A bipartisan pair of legislators is sponsoring a bill to rollback changes to judicial nominations adopted last year.
Sponsored by Democratic Rep. Dennis Highberger and Republican Rep. Steven Becker, House Bill 2245 would allow the Kansas judicial nominating commission to meet in executive session and allow the names of the lawyers who elect the nominating commission to remain a secret. A hearing on the bill is set for Feb. 15.
The judicial nominating commission recommends three judicial candidates to the Governor. From those candidates, the Governor nominates a judge to fill a Kansas Supreme Court vacancy. Currently, members of the Kansas Bar Association, an organization of lawyers, elect five members of the judicial nomination commission. One member resides in each of Kansas’ four Congressional districts, and a fifth member is elected at-large. The Governor appoints four members of the nomination commission.
The public can find out how many lawyers are casting ballots in elections for nominating commission members. The law does not require disclosure of how the lawyers voted, but it requires tracking who voted and how often they vote in those elections, similar to how voter histories for regular elections are trackable.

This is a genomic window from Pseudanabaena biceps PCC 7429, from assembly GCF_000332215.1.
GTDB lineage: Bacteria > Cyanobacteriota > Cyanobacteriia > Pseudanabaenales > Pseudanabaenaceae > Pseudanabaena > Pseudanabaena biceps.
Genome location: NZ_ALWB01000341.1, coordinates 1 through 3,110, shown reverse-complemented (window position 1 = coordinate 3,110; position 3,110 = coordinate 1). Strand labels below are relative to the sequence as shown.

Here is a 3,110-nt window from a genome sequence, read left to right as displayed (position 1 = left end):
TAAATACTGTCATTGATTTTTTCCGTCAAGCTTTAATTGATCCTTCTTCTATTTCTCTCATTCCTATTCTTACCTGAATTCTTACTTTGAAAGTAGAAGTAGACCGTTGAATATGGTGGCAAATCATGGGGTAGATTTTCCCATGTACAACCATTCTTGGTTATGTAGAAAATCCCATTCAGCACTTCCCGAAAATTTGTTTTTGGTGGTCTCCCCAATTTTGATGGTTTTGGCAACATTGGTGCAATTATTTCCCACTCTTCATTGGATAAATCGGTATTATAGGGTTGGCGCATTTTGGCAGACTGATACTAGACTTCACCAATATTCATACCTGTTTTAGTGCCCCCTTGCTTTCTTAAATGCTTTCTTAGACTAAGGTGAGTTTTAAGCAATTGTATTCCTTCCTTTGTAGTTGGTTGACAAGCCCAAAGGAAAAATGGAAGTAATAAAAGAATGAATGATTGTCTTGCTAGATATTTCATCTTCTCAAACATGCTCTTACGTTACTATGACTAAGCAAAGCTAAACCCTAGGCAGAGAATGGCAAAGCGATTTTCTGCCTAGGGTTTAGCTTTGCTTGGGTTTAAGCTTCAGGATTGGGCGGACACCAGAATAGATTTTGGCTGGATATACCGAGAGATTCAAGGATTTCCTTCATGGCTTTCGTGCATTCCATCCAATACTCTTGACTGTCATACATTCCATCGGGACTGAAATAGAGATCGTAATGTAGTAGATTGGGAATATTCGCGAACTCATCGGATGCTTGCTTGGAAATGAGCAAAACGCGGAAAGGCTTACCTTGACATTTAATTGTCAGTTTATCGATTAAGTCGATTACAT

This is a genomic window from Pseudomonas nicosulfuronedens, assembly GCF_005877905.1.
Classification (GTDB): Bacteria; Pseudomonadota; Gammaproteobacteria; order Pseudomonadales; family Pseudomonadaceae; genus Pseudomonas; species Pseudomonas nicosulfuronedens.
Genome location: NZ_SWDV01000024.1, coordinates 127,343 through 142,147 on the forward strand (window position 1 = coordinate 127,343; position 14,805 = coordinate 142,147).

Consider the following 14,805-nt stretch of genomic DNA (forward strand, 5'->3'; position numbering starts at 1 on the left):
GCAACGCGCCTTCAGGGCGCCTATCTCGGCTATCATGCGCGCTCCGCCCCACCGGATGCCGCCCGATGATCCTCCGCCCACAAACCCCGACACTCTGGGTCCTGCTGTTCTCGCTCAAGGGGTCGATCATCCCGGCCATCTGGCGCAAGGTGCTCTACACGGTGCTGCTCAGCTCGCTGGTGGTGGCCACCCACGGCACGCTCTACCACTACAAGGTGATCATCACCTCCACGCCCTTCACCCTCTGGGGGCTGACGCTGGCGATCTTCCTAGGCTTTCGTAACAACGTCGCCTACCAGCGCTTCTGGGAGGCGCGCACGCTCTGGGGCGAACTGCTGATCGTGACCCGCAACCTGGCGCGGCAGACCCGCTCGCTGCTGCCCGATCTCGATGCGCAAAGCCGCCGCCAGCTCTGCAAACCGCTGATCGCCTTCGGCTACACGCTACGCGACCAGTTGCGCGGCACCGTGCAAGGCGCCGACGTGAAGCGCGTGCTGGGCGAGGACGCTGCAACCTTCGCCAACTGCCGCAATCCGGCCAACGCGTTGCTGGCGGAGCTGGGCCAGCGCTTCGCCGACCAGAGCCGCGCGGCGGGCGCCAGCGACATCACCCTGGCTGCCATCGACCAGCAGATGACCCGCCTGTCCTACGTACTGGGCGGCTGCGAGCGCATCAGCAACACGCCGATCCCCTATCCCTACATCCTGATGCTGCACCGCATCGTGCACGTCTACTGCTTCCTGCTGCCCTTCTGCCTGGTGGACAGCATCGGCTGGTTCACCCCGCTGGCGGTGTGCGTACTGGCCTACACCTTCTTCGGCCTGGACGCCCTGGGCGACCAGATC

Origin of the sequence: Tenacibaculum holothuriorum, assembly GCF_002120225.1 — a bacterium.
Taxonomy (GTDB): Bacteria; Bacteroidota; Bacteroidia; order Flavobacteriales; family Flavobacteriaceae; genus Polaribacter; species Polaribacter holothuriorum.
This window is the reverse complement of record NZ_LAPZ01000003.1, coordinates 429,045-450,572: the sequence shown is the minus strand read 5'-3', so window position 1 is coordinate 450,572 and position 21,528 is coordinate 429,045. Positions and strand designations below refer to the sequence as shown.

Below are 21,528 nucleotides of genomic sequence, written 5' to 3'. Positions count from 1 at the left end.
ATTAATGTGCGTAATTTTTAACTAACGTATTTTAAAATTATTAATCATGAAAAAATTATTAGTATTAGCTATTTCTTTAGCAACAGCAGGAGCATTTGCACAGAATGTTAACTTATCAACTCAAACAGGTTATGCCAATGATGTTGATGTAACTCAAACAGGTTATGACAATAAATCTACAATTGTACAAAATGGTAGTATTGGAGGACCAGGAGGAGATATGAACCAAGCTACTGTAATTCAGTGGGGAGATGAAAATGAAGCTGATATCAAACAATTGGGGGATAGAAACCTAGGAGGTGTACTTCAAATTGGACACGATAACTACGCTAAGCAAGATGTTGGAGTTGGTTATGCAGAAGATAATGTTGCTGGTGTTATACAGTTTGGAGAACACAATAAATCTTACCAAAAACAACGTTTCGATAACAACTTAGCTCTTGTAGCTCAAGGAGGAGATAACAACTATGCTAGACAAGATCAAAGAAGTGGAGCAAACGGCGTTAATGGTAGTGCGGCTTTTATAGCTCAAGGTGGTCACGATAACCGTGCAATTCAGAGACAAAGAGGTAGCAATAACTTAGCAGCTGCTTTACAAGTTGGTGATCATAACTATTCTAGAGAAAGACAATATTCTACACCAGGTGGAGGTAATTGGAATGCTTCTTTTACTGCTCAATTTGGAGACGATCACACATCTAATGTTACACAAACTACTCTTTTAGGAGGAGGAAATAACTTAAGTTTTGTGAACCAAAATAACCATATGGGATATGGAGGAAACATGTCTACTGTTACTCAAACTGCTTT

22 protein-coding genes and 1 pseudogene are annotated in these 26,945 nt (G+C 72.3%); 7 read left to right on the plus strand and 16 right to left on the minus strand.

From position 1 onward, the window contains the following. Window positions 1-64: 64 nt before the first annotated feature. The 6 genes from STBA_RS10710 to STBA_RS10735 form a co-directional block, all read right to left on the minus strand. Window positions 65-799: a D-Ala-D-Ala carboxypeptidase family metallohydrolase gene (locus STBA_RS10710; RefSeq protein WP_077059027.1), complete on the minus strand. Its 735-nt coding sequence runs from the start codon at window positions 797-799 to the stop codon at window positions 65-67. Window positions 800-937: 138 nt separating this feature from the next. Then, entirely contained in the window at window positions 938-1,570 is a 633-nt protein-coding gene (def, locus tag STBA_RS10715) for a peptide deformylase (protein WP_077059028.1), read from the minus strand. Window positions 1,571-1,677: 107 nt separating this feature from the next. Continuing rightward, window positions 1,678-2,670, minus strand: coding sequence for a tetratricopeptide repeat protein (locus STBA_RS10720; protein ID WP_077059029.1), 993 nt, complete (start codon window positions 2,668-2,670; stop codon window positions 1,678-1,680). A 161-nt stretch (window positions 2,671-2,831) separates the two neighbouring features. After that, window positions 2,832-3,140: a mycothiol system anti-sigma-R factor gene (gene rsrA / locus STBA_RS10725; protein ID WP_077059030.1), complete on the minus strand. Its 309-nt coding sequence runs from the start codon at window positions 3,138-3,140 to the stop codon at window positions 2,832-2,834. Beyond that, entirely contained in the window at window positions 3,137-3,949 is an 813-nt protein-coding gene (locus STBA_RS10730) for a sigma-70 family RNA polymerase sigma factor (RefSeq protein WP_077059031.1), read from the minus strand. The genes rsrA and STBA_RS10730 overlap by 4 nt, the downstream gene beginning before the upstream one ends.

Clay Barker, a lawyer and the executive director of the Kansas Republican Party, will submit written testimony opposing changes to the current law.
“The changes enacted by previous legislatures opened the judicial selection process to public view and scrutiny. It also sought to counter the ill effects caused by the low-turnout of lawyers to vote for members of the judicial nominating commission,” Barker said.
The nominating commission is responsible for helping select the most powerful part of one-third of Kansas’ three branches of government.
“Who voted was a state secret – the most important election in Kansas where who voted was not made public record,” Barker said.
The bill’s sponsors are both legal professionals. Highberger is a Lawrence attorney, and Becker is a retired District Court Judge from Buhler. Becker did not return a phone call for seeking comment on the bill.